Human Flower Project

Orrington, MAINE USA

flag flower bed

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Princeton, MAINE USA

Sunday, September 30, 2007

A Peony to Build a Myth On

Writer Isak Dinesen might have achieved immortality by introducing peonies to Kenya, but she managed it another way.

imageIsak Dinesen

in 1958

Photo: Carl Van Vechten

We are prone to literary binges. Grazing through writers, we’ll suddenly fall deeply in love with one and then read nearly everything she or he produced – a kind of serial monogamy. Carolyn Keene, D.H. Lawrence, Ezra Pound, Nathaniel Hawthorne, Virginia Woolf, Flannery O’Connor, Graham Greene, Tolstoy…2007 has been our Isak Dinesen year.

Karen Blixen (her given name) was born in Denmark, lived for 17 years on a coffee farm in Kenya, and wrote mostly in English. We’ve read that as with her enchanting prose, she arranged flowers in eccentric fashion — something we hope to learn more about in months to come.

But for now, we’re finishing her memoir Out of Africa, an experience we would no more adulterate with Robert Redford than gild a lily. In it we found this:

“Once when I was at home, an old lady in Denmark gave me twelve fine peony-bulbs which I brought into the country with me at some trouble, as the import regulations about plants were strict. When I had them planted, they sent up, almost immediately, a great number of dark carmoisin curvilinear shoots, and later a lot of delicate leaves and rounded buds. The first flower which unfolded was called Duchesse de Nemours, it was a large single white peony, very noble and rich, it gave out a profusion of fresh sweet scent. When I cut it and put it in water in my sitting-room, every single white person entering the room stopped and remarked upon it. Why, it was a peony! But soon after this, all the other buds of my plants withered and fell off, and I never got more than that one flower.


Duchesse de Nemours (Paeonia lactiflora)

Photo: MOBOT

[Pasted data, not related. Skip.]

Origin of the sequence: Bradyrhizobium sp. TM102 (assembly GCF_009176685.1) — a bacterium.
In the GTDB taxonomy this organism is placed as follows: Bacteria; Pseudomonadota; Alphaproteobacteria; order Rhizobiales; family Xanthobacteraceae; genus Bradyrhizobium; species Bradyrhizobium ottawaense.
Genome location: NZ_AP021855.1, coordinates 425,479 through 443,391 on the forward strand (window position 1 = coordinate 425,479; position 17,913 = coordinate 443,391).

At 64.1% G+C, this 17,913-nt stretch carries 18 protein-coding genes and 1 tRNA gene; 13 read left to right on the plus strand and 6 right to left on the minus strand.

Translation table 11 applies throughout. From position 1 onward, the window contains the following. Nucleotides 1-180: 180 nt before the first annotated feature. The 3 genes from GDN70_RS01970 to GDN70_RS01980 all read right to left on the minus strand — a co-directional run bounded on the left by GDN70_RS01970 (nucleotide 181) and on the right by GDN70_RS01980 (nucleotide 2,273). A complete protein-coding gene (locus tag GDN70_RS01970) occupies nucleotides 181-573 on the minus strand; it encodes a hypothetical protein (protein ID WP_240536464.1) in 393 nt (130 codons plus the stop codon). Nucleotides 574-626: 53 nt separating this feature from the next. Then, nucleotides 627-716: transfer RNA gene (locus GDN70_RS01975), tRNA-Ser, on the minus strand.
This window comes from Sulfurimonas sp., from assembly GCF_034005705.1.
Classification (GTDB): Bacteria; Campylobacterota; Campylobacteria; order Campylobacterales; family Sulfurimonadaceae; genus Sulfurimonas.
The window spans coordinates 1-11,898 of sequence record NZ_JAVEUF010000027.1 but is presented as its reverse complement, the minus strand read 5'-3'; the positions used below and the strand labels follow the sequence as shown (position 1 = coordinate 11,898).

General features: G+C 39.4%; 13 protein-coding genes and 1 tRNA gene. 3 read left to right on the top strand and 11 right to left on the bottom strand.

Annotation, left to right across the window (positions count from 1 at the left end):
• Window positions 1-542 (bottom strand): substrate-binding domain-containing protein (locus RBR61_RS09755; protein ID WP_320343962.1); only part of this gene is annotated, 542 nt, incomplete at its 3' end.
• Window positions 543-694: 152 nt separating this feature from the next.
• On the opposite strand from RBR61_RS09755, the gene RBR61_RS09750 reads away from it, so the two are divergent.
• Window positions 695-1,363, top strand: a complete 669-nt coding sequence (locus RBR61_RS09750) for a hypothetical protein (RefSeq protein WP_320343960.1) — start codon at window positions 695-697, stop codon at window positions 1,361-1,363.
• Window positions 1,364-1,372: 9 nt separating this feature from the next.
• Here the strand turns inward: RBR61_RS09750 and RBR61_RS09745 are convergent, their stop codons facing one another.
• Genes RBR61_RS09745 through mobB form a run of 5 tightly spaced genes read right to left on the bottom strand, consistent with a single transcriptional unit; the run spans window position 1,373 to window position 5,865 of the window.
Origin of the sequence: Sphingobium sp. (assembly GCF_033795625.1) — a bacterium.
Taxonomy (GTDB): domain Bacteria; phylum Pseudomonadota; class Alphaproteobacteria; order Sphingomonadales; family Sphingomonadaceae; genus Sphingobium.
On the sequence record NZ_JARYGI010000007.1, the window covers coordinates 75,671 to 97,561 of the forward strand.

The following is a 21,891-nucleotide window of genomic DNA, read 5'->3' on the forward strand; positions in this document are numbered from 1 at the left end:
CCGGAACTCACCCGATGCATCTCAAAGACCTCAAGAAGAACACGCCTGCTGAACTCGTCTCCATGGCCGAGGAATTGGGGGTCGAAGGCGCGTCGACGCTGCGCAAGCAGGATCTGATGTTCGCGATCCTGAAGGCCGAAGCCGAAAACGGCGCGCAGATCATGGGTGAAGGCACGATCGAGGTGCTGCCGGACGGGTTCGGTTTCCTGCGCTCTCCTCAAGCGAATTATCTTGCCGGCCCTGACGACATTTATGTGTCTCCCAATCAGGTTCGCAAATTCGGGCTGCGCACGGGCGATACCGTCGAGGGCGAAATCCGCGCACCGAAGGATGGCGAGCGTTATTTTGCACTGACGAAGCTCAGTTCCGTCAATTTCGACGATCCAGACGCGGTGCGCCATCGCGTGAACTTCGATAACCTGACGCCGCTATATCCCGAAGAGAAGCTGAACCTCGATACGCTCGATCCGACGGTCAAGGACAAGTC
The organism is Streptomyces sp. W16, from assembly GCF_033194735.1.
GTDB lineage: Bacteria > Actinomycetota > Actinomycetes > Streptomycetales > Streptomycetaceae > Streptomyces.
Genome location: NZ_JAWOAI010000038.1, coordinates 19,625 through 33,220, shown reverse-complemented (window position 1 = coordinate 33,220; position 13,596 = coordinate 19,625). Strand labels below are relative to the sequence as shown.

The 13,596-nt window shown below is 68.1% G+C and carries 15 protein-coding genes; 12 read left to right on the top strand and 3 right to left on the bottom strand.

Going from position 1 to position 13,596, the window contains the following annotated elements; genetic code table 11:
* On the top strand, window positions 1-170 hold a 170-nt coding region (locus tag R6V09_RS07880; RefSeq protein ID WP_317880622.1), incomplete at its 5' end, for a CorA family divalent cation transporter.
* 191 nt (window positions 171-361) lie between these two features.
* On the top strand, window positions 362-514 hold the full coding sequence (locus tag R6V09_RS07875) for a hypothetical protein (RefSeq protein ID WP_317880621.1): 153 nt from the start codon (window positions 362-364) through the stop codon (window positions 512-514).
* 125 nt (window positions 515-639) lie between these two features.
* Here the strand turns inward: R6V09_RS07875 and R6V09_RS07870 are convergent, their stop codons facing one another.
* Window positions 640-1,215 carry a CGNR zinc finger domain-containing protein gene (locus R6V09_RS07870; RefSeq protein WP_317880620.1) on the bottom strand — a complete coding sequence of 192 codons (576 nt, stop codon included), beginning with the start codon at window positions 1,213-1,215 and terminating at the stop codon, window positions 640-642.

“Some years later I talked with the English gardener of Lady McMillan, of Chiromo, about peonies. “We have not succeeded in growing peonies in Africa,” he said, “and shall not do so till we manage to make an imported bulb flower here, and can take the seed from that flower. This is how we got Delphinium into the Colony.” In that way I might have introduced peonies into the country and made my name immortal like the Duchesse of Nemours herself; and I had ruined the glory of the future by picking my unique flower and putting it in water.”

“Visitors to the Farm,” Out of Africa

Isak Dinesen, 1937

This vignette, with its fabulous gothic undertones, sent us searching of course for Duchesse de Nemours and into a conundrum. Every reference and photograph we’ve found shows a double white peony, “rich” yes, but perhaps too frilly to warrant “noble.” Could the labels on those bulbs have been shuffled around on the trip from Denmark to Dinesen’s plantation in the Ngong Hills of Kenya?

imageVictoria, Queen of Great Britain

and Princess Victoire, Duchess de Nemours

By Franz Xaver Winterhalter, 1852

Photo: World Roots

A side note: we’re not sure which Duchesse of Nemours was immortalized by this beautiful flower. The most famous person to go under that name was Marie d’Orleans, a memorist herself of 17th Century France (Like Blixen, she was an aristocrat with a proto-democratic – or at least anti-royalist – spirit). Far more likely, though, the white peony was named for Queen Victoria’s first cousin – also named Victoria – a favorite childhood playfriend who later became Duchesse of Nemours. She died suddenly at age 35, 10 days after giving birth to her daughter Blanche.

Wouldn’t naming a white peony (single or double)  for such a tragic figure have been just the Victorian response? (well, that and a few necro-decorative artworks).

The horticulturists out there will have to help us evaluate what Lady McMillan’s gardener had to say about introducing peonies to the highlands of Kenya. We’ve found sources that say peonies grow wild in Northwest Africa and some tree peonies have flourished in South African gardens. Anyway, it seems to us that since peonies are perennials, if Dinesen has nursed her first plants along, they might have bloomed better in subsequent years. Cutting that “single” blossom need not have “ruined the glory of the future.”

With Karen Blixen, it’s quite possible the whole white peony story was invented, another fable in the long tale called “Isak Dinesen.” It may outlast marble and all the Duchesses of Nemours.

Posted by Julie on 09/30 at 12:11 PM
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